• A systematic review concluded calcium supplements have minimal cardiovascular effects and that vitamin D at moderate to high doses alone or in combination with calcium may reduce cardiovascular risk.7
  • Calcium supplementation at 1,200 mg/day did not significantly increase the risk of atherosclerotic vascular disease in elderly women. Further analysis suggests that calcium supplementation may reduce the risk of hospitalization and mortality in patients with preexisting atherosclerotic cardiovascular disease.8
  • A cross-sectional analysis of the Third National Health and Nutrition Examination Survey (NHANES III) evaluated the association between calcium intakes and cardiovascular mortality in 18,714 adults with no history of heart disease. The analysis concluded that there was no evidence of an association between dietary calcium intake, supplemental calcium intake, or total calcium intake and cardiovascular mortality in either men or women.9

SHOULD I ADD A DIETARY SUPPLEMENT TO MY DAILY ROUTINE?

It’s important for patients to communicate with their healthcare professionals about any changes to their daily regimen including dietary supplements. Work together to understand personal nutrition needs as well as current dietary patterns to identify nutrient gaps. For those who are still unable to meet their nutrient needs from diet alone, it’s important to discuss the need to fill any potential nutrient gaps with dietary supplements, as a safe and effective way to ensure adequate intake of all essential nutrients

ABOUT Nature Made®

Over the last 50 years, Nature Made has been a trusted leader in the wellness industry. They have helped pioneer quality standards for vitamin, mineral and herbal supplements, and remain dedicated to formulating products backed by science. Committed to Good Manufacturing Practices (GMPs), Nature Made’s quality extends to every aspect of production, from purchasing high-quality raw materials to routine testing for purity and potency. In fact, they were the first national supplement brand to have a product verified by United States Pharmacopeia (USP), and it is the national supplement brand with the most products carrying the USP Verified Mark, verification that products meet stringent quality criteria for purity and potency. Nature Made is also the #1 Pharmacist Recommended Supplement Brand in 9 Categories**

These materials are intended for educational purposes only.
*Find those Nature Made USP verified products on NatureMade.com/USP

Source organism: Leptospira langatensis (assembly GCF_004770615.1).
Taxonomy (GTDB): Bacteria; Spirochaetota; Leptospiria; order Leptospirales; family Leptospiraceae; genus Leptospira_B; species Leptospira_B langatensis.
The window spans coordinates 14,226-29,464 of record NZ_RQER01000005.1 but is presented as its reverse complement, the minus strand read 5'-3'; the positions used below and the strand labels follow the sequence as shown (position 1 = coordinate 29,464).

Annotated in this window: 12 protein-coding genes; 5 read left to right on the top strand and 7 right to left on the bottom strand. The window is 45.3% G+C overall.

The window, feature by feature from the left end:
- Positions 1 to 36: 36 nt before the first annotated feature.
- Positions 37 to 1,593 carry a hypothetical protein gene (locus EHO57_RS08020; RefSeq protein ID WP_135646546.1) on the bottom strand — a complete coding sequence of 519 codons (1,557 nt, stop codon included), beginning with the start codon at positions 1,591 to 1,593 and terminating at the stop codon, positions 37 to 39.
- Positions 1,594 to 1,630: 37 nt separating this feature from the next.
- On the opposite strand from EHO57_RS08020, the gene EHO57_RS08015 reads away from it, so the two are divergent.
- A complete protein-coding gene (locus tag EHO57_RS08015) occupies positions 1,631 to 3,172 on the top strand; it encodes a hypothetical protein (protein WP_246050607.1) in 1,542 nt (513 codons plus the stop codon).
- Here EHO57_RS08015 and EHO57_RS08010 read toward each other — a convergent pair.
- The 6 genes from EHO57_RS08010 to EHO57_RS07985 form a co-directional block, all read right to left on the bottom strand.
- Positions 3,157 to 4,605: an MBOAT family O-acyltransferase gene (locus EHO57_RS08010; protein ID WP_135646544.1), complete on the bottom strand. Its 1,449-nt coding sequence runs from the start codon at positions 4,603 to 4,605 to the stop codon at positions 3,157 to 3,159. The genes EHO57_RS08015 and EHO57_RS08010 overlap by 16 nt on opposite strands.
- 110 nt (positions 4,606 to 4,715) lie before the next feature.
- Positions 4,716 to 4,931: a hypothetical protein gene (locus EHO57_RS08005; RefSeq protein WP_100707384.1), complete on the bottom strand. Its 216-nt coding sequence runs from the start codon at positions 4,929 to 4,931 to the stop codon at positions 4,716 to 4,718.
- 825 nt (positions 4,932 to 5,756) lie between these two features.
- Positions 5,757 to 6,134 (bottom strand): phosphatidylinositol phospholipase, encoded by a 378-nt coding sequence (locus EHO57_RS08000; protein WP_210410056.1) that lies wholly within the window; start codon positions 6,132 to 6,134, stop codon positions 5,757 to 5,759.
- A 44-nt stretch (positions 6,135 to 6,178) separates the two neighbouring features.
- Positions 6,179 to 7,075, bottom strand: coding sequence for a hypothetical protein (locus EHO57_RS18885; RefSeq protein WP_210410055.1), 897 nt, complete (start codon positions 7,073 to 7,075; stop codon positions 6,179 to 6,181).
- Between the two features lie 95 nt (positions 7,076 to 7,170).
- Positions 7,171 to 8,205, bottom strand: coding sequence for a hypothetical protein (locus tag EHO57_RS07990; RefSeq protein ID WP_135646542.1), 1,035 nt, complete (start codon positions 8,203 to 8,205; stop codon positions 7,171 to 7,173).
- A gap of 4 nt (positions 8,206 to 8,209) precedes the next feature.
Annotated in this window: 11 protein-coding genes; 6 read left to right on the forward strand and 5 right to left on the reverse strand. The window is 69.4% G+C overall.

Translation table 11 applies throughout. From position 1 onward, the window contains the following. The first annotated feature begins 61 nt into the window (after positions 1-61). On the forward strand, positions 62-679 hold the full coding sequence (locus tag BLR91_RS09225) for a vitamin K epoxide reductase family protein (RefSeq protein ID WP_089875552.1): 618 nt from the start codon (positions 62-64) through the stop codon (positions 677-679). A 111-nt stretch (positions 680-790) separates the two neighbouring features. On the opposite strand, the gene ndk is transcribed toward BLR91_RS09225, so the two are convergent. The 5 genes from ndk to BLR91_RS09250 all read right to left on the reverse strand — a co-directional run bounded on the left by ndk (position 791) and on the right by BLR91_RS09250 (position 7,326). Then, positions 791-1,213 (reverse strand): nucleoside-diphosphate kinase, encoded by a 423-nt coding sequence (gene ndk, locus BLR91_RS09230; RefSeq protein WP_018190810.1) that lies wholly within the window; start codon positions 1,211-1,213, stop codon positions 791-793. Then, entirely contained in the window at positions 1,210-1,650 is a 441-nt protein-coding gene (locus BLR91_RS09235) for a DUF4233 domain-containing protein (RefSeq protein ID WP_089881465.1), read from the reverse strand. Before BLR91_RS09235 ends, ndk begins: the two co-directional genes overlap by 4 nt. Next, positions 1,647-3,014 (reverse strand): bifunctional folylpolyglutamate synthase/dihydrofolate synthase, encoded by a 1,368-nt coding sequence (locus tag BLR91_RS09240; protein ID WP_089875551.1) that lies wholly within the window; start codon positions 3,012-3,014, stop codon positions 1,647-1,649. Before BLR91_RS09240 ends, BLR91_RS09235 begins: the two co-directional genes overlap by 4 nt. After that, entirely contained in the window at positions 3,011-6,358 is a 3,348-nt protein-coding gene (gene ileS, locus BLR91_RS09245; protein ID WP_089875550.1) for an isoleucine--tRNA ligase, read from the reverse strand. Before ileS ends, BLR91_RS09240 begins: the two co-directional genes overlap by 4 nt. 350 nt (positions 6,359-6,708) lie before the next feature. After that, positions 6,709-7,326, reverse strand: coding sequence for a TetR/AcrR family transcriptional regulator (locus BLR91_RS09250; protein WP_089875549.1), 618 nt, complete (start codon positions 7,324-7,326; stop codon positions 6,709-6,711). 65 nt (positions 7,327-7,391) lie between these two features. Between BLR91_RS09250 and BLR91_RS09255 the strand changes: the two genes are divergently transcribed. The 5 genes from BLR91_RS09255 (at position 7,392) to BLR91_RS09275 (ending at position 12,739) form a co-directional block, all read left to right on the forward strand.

**Based on U.S. News & World Report – Pharmacy Times Survey, 2021
†These statements have not been evaluated by the Food and Drug Administration. These products are not intended to diagnose, treat, cure, or prevent any disease.

REFERENCES

  1. Committee to Review Dietary Reference Intakes for Vitamin D and Calcium, Food and Nutrition Board, Institute of Medicine. Dietary Reference Intakes for Calcium and Vitamin D. Washington, DC: National Academy Press, 2010.
  2. Fleet JC, Schoch RD. Molecular mechanisms for regulation of intestinal calcium absorption by vitamin D and other factors. Crit Rev Clin Lab Sci. 2010;47(4):181-195.
  3. Bailey RL, et al. Estimation of total usual calcium and vitamin D intakes in the United States. J Nutr. 2010 Apr;140(4):817-22.
  4. S. Department of Agriculture, Agricultural Research Service. FoodData Central, 2019. https://fdc.nal.usda.gov/
  5. Reider CA, et al. Inadequacy of Immune Health Nutrients: Intakes in US Adults, the 2005-2016 NHANES. Nutrients. 2020;12(6):1735.
  6. Nordin BEC, et al. The calcium scare—what would Austin Bradford Hill have thought? Osteoporos Int 2011 Dec;22(12):3073- 7.
  7. Wang L, et al. Systematic review: vitamin D and calcium supplementation in prevention of cardiovascular events. Ann Intern Med 2010; 152:315-323.
  8. Lewis JR, et al. Calcium supplementation and the risks of atherosclerotic vascular disease in women: results of a 5-year RCT and a 4.5-year follow-up. J Bone Miner Res 2011;26(1):35-41.
  9. Van Hemelrijck M, et al. Calcium intake and serum concentration in relation to risk of cardiovascular death in NHANES III. PLoS One. 2013;8(4):e61037